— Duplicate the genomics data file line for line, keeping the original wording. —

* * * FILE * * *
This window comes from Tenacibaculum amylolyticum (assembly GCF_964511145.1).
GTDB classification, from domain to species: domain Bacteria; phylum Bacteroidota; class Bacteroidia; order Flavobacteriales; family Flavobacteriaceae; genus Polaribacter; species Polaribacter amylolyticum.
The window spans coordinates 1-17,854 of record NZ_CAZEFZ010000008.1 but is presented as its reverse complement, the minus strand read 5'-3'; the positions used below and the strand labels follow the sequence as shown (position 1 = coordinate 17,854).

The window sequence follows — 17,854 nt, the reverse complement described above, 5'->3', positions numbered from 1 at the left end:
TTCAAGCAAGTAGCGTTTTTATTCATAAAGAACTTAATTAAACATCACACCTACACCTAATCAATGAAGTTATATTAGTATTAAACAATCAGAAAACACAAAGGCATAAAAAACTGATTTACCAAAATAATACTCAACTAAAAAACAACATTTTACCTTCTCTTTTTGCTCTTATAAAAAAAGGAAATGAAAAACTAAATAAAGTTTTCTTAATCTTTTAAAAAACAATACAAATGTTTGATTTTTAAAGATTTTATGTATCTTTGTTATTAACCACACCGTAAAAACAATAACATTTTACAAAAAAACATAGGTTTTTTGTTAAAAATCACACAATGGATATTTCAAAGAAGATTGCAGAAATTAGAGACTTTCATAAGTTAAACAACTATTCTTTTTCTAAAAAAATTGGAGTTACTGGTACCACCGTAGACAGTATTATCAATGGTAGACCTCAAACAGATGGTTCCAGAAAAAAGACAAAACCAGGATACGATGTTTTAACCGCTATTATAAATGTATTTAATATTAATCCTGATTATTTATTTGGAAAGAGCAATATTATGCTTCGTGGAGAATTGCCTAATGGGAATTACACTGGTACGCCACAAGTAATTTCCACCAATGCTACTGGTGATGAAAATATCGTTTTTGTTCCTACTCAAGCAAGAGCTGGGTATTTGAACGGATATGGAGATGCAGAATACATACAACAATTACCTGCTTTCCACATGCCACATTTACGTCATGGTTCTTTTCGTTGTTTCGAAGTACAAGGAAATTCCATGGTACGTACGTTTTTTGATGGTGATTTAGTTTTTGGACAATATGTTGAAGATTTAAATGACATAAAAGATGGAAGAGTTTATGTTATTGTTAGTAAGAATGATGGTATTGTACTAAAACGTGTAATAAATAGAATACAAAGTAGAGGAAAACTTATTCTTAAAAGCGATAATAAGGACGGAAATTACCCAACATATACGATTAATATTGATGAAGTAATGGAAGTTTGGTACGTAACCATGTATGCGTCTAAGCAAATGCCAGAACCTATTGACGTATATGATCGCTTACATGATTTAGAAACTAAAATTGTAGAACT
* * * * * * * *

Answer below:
This window comes from Tenacibaculum amylolyticum (assembly GCF_964511145.1).
GTDB classification, from domain to species: domain Bacteria; phylum Bacteroidota; class Bacteroidia; order Flavobacteriales; family Flavobacteriaceae; genus Polaribacter; species Polaribacter amylolyticum.
The window spans coordinates 1-17,854 of record NZ_CAZEFZ010000008.1 but is presented as its reverse complement, the minus strand read 5'-3'; the positions used below and the strand labels follow the sequence as shown (position 1 = coordinate 17,854).

The window sequence follows — 17,854 nt, the reverse complement described above, 5'->3', positions numbered from 1 at the left end:
TTCAAGCAAGTAGCGTTTTTATTCATAAAGAACTTAATTAAACATCACACCTACACCTAATCAATGAAGTTATATTAGTATTAAACAATCAGAAAACACAAAGGCATAAAAAACTGATTTACCAAAATAATACTCAACTAAAAAACAACATTTTACCTTCTCTTTTTGCTCTTATAAAAAAAGGAAATGAAAAACTAAATAAAGTTTTCTTAATCTTTTAAAAAACAATACAAATGTTTGATTTTTAAAGATTTTATGTATCTTTGTTATTAACCACACCGTAAAAACAATAACATTTTACAAAAAAACATAGGTTTTTTGTTAAAAATCACACAATGGATATTTCAAAGAAGATTGCAGAAATTAGAGACTTTCATAAGTTAAACAACTATTCTTTTTCTAAAAAAATTGGAGTTACTGGTACCACCGTAGACAGTATTATCAATGGTAGACCTCAAACAGATGGTTCCAGAAAAAAGACAAAACCAGGATACGATGTTTTAACCGCTATTATAAATGTATTTAATATTAATCCTGATTATTTATTTGGAAAGAGCAATATTATGCTTCGTGGAGAATTGCCTAATGGGAATTACACTGGTACGCCACAAGTAATTTCCACCAATGCTACTGGTGATGAAAATATCGTTTTTGTTCCTACTCAAGCAAGAGCTGGGTATTTGAACGGATATGGAGATGCAGAATACATACAACAATTACCTGCTTTCCACATGCCACATTTACGTCATGGTTCTTTTCGTTGTTTCGAAGTACAAGGAAATTCCATGGTACGTACGTTTTTTGATGGTGATTTAGTTTTTGGACAATATGTTGAAGATTTAAATGACATAAAAGATGGAAGAGTTTATGTTATTGTTAGTAAGAATGATGGTATTGTACTAAAACGTGTAATAAATAGAATACAAAGTAGAGGAAAACTTATTCTTAAAAGCGATAATAAGGACGGAAATTACCCAACATATACGATTAATATTGATGAAGTAATGGAAGTTTGGTACGTAACCATGTATGCGTCTAAGCAAATGCCAGAACCTATTGACGTATATGATCGCTTACATGATTTAGAAACTAAAATTGTAGAACT